In the 60 years since beginning operations on Oct. 1, 1958, NASA has always instilled the wonder and excitement of space in our nation, spurring us to look to the heavens and not just dream about space exploration but to strive for it and achieve it.
Thinking back on the last 60 years and how far NASA has come is awe-inspiring. From the early days, with Alan Shepard as the first American in space and John Glenn becoming the first American to circle the Earth to Apollo 8 providing humanity a glimpse of our planet from afar and culminating in Neil Armstrong’s historic “one small step for man, one giant leap for mankind” as he became the first human to set foot on the moon.
Through the challenges of bringing the Apollo 13 crew safely back home and the tragic losses of the Apollo 1, Challenger, and Columbia crews. From missions revealing striking imagery of neighboring planets and revolutionizing understanding of our solar system to the extraordinary views from the Hubble Space Telescope and NASA’s other great observatories providing windows into the universe beyond. And successfully landing rovers on the surface Mars allowing us for the first time to remotely explore another planet and analyze samples.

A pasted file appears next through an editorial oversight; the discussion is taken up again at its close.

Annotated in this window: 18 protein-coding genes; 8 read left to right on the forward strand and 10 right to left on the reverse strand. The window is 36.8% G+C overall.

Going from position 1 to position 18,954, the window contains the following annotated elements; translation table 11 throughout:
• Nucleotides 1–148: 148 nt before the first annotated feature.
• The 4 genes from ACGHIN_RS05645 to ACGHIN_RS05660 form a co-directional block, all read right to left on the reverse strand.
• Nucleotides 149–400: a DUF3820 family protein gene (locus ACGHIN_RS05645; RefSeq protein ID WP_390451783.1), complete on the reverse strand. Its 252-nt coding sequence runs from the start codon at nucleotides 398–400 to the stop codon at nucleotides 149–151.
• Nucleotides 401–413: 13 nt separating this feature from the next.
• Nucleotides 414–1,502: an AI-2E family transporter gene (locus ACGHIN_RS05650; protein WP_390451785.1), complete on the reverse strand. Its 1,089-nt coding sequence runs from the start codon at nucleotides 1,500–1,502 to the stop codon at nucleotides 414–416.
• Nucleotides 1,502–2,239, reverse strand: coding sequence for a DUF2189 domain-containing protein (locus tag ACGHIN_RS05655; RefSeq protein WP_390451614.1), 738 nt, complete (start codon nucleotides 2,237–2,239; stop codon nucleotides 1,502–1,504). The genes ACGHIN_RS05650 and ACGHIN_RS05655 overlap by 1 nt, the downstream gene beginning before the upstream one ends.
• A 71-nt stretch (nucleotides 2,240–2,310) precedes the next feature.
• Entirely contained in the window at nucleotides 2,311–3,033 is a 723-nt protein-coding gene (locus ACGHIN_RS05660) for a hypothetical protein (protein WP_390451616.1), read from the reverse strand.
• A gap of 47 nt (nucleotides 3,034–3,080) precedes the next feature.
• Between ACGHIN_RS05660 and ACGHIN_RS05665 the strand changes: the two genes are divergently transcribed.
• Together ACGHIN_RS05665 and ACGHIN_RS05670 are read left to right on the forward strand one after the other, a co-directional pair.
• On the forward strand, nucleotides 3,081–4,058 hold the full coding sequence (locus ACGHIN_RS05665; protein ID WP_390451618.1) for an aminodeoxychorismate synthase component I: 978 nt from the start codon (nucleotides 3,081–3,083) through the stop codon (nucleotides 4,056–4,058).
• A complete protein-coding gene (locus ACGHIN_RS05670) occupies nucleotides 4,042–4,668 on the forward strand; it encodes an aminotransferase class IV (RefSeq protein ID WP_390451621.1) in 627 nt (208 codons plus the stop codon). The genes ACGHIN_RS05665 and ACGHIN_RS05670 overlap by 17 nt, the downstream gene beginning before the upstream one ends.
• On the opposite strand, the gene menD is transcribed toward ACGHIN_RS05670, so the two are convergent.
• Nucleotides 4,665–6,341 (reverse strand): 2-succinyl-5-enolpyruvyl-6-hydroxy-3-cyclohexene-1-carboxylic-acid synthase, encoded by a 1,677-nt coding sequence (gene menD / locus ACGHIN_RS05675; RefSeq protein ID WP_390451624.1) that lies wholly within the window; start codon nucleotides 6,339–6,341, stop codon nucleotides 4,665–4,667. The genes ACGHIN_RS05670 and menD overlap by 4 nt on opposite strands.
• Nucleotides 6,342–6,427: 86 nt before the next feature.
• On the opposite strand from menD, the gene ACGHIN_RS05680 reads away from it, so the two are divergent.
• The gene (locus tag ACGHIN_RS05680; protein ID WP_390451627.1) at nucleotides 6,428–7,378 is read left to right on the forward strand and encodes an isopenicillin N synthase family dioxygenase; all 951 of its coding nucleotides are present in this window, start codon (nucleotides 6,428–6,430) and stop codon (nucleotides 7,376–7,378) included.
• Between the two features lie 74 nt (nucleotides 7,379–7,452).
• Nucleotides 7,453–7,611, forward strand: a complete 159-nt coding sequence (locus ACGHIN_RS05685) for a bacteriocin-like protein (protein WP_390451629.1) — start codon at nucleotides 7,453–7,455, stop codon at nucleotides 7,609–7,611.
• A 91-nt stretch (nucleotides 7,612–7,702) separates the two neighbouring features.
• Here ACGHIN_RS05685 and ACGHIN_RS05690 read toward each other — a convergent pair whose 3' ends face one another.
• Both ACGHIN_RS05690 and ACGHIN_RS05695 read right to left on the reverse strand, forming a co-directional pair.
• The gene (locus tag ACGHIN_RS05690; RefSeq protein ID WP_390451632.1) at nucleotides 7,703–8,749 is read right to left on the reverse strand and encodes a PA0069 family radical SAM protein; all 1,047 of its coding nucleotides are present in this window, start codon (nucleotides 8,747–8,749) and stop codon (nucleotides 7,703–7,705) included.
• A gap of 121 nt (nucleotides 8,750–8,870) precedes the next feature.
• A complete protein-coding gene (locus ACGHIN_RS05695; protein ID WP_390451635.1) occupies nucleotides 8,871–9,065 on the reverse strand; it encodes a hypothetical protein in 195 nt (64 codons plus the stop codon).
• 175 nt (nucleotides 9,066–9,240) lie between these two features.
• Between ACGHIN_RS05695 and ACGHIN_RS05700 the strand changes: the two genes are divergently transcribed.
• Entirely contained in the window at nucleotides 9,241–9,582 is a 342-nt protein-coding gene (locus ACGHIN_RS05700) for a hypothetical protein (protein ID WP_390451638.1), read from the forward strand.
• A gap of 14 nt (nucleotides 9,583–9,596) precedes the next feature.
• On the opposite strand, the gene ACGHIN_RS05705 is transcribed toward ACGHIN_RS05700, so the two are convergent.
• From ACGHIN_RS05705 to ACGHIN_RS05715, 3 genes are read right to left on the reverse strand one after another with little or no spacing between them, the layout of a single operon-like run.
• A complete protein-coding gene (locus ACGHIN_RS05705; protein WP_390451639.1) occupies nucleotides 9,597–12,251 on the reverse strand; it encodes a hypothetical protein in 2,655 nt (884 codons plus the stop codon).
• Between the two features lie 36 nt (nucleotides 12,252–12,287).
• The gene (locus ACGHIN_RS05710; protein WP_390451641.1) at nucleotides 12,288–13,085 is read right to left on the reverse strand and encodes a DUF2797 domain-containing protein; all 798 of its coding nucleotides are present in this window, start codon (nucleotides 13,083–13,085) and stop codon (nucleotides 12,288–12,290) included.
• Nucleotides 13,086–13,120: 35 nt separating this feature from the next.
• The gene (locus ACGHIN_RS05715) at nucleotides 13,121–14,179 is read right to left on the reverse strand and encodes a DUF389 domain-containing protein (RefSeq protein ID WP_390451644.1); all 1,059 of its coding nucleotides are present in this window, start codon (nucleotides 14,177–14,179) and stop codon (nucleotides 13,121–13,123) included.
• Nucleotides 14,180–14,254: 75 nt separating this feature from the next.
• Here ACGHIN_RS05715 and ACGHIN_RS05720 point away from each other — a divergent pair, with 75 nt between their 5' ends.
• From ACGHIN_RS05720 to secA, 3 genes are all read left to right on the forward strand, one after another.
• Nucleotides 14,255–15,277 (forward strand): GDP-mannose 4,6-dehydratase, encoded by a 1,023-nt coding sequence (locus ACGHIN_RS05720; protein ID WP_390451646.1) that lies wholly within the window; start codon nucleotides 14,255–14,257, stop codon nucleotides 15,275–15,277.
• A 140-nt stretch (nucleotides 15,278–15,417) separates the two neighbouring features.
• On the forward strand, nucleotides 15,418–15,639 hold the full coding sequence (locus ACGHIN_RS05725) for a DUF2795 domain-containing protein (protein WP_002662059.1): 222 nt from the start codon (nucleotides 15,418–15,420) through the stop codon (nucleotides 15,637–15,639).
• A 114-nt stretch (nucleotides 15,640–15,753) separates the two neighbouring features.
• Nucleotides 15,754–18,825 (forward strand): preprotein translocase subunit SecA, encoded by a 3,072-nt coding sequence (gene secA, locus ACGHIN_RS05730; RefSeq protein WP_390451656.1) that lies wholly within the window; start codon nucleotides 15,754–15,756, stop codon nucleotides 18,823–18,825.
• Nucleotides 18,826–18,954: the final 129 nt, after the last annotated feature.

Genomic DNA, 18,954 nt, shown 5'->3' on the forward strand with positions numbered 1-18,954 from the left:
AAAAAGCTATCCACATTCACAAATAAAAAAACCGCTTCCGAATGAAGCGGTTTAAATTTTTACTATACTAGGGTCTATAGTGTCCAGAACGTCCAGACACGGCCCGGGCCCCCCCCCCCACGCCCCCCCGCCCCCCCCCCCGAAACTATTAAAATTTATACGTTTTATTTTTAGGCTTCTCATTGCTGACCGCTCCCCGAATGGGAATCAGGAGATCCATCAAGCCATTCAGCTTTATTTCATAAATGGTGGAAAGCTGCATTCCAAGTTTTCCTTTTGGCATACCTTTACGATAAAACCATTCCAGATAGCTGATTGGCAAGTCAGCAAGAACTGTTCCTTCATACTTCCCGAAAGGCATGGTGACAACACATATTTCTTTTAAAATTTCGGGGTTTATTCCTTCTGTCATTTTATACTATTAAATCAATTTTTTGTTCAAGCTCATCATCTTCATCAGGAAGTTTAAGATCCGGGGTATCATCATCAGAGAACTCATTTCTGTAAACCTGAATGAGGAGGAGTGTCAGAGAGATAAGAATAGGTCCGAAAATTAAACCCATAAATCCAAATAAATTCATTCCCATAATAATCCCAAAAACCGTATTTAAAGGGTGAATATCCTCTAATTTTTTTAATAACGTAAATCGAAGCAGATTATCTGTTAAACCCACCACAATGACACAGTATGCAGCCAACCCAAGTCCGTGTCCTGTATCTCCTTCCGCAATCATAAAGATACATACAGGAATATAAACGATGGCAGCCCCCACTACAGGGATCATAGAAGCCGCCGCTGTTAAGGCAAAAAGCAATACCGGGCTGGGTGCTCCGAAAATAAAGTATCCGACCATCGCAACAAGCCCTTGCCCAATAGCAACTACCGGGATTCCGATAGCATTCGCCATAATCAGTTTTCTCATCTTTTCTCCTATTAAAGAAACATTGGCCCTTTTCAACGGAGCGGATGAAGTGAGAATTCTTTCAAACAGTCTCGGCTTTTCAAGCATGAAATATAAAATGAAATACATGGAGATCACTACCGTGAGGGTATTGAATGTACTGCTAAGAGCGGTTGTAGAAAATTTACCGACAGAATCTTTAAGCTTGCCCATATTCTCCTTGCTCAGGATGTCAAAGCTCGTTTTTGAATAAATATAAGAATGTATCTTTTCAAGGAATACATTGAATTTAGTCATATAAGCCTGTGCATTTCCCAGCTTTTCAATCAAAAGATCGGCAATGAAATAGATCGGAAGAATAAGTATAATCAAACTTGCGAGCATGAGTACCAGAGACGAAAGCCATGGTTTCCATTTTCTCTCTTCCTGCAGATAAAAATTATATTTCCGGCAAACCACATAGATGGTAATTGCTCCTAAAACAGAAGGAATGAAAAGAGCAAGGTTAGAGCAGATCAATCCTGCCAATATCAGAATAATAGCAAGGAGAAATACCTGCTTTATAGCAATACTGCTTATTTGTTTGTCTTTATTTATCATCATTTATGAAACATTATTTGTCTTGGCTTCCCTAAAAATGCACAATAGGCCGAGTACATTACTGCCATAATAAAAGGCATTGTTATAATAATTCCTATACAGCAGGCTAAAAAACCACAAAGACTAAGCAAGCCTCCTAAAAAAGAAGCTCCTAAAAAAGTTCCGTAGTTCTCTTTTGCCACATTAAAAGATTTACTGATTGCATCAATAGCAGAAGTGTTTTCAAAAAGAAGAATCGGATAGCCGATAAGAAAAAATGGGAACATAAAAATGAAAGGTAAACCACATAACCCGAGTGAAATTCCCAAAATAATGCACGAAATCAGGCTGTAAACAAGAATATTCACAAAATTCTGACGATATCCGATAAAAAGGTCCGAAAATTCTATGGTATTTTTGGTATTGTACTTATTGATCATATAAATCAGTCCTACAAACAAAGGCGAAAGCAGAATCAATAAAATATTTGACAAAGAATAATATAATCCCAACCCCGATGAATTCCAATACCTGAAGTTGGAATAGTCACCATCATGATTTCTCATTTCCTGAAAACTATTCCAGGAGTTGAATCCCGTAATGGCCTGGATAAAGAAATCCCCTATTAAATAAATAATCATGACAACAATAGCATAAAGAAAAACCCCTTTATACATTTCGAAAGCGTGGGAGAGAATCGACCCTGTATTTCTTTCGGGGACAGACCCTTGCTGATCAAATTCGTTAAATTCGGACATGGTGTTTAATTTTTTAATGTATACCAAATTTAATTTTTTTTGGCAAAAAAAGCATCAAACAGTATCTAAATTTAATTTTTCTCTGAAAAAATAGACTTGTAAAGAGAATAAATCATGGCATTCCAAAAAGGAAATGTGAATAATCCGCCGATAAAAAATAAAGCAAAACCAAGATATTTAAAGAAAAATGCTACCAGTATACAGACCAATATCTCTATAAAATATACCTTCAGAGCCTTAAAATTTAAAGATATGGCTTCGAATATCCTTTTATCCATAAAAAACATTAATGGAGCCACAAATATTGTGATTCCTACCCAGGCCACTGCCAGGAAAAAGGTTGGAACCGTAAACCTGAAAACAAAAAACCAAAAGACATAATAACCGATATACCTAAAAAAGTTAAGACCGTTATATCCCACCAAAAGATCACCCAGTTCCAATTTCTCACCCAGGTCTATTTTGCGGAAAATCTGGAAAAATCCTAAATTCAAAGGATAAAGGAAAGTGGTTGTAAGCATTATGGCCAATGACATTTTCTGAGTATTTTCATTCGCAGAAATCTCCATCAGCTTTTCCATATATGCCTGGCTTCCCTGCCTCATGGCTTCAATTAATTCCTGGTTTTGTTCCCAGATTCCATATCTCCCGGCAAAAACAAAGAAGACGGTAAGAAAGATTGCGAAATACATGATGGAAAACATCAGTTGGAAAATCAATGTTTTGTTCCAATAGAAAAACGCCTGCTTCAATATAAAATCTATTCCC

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In 1984, President Ronald Reagan called upon NASA to build an international space station, and in 1998, the first segment was launched into orbit. After 10 years and more than 30 assembly missions, the International Space Station (ISS) is the result of unprecedented collaboration among five space agencies representing 15 countries. Since the first crew to reside on the space station launched in November 2000, humans have had a continuous presence in space living and working onboard the ISS.
In 2005, Congress designated the U.S. portion of the ISS as the nation’s newest national laboratory, and in 2011, NASA selected the ISS National Lab to manage the ISS National Lab. Since then, the ISS National Lab has worked closely with our partners at NASA to maximize use of the ISS to advance scientific knowledge and new technologies and enable breakthroughs not possible on the ground both to benefit life on Earth and support efforts to explore beyond our planet on long-duration space missions.
But we are just getting started, and we look forward to continuing to work together with NASA to foster scientific discovery and technological innovation in space and to continue to fuel the excitement for science in space that NASA sparked 60 years ago.